With row partitioning (for a PPI or column-partitioned table), the Teradata Database makes sure rows are placed in their appropriate partitions. When the row partitioning for the table is altered, rows may need to move from one partition to another so they are in their appropriate partitions according to the altered partitioning. The partitioning expression must be deterministic (always computes the same value for the same value of the partitioning column) to properly place and retrieve the row.
For instance if the table has RANGE_N partitioning, ALTER TABLE will move rows automatically from NO RANGE to newly-added ranges as needed. Also, if a range is dropped, rows from that partition are moved to the NO RANGE, NO RANGE OR UNKNOWN partition or a newly-added range that covers the dropped range.
An error occurs if there is no place to put a row unless you specify WITH DELETE or WITH INSERT clause which says what to do with such a row.
This is also true if updating a partitioning column in a row -- the row is moved as needed (except in this case there is no WITH DELETE/INSERT clause so, if there is no associated partition with the new value, an error will occur for the update). Depending on the new value set for the partitioning column this could entail moving the row to the NO RANGE, NO RANGE OR UNKNOWN, UNKNOWN, or other range partition. If the test expression in the RANGE_N partitioning for a row was NULL and therefore the row was in the NO RANGE OR UNKNOWN or UNKNOWN partition (assuming one of these was defined for the RANGE_N partitioning), and the partitioning column value was changed so the test expression was not NULL, the row would be moved to a range partition or NO RANGE partition.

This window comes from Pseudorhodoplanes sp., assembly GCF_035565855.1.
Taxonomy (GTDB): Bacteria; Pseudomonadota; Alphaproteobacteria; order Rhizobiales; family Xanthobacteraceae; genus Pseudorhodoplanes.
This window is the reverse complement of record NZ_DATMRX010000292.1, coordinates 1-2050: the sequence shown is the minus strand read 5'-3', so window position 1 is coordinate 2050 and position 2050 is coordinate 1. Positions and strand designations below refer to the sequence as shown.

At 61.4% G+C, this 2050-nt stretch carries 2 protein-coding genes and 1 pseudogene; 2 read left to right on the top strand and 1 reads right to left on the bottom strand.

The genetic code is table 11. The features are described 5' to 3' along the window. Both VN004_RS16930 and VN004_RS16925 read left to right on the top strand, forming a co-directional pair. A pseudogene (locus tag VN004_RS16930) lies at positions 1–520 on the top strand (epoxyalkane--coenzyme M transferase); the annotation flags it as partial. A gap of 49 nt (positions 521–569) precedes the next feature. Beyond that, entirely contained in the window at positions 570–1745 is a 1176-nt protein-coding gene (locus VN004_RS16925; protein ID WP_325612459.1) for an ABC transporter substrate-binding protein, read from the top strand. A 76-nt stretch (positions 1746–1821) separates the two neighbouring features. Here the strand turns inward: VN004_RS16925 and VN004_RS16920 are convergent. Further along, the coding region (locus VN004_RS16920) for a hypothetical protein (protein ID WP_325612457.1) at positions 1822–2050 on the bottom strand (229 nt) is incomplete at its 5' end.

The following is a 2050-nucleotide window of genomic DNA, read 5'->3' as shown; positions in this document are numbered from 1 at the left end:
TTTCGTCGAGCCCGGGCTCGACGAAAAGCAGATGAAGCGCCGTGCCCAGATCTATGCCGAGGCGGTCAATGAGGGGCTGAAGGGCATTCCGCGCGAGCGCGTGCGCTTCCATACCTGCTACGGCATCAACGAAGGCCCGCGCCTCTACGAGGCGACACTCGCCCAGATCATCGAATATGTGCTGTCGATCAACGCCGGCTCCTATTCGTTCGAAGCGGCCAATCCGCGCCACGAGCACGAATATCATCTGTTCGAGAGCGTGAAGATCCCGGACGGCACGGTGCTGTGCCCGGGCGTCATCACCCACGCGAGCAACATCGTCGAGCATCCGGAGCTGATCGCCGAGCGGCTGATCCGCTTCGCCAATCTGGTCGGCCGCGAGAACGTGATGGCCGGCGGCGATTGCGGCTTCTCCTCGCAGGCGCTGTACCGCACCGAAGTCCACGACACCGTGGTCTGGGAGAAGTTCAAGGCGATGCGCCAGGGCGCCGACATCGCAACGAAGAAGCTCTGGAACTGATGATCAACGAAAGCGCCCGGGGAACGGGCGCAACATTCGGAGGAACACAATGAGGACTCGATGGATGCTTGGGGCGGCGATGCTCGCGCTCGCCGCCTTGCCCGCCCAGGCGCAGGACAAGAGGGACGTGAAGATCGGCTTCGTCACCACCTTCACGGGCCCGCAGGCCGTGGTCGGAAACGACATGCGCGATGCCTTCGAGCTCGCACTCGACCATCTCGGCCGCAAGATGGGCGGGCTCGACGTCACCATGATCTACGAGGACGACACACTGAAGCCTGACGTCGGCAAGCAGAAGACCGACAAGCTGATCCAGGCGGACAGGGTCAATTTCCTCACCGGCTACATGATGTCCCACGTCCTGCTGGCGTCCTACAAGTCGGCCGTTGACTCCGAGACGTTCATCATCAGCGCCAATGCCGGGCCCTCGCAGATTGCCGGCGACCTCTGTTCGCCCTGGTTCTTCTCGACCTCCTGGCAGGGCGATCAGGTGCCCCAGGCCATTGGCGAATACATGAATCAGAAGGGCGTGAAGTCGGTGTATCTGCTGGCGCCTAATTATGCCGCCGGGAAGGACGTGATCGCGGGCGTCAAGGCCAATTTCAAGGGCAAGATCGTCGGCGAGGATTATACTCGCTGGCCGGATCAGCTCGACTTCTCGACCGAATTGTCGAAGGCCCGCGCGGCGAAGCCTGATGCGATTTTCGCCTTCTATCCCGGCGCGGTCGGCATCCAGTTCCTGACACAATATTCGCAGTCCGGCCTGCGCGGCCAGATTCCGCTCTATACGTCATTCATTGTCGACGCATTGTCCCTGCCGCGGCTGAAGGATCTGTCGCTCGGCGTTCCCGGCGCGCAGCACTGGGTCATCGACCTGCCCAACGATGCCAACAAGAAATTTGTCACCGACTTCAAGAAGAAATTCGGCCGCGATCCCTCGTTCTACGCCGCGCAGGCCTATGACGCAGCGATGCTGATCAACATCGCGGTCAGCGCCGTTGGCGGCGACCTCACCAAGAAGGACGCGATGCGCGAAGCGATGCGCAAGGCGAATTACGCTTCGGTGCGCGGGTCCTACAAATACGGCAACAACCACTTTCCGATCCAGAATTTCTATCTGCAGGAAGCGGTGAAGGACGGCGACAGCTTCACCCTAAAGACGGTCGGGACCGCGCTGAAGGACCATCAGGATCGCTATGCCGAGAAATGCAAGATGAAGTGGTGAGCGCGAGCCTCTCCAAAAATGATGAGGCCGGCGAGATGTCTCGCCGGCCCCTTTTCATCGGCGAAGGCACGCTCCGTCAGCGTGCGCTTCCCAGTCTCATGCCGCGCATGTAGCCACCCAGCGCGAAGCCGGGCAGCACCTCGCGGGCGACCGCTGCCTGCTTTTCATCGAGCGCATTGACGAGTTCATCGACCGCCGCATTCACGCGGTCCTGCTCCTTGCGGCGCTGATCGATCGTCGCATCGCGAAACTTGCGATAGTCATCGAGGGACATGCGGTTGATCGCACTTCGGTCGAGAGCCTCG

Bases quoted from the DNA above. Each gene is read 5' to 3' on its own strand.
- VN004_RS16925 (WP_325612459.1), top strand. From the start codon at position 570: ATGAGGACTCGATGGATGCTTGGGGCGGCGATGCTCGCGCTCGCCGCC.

Note that it is the result of the test expression in the RANGE_N being NULL or not NULL, not the partitioning column being null or not null that determines that the partition should be UNKNOWN. However, most often the test expression is just the partitioning column; in this case, if the partitioning column is defined as NOT NULL, there is no reason to define an UNKNOWN or NO RANGE OR UNKNOWN partition though you may need a NO RANGE partition. In general, if the test expression can never be NULL or is never supposed to be NULL, an UNKNOWN or NO RANGE OR UNKNOWN partition should not be defined for the RANGE_N partitioning expression.
If none of NO RANGE OR UNKNOWN, NO RANGE and UNKNOWN are specified, out-of-range and null partitioning values are rejected.
If NO RANGE is specified without UNKNOWN, null partitioning values for the test expression are rejected.
If UNKNOWN is specified without NO RANGE, out-of-range values are rejected.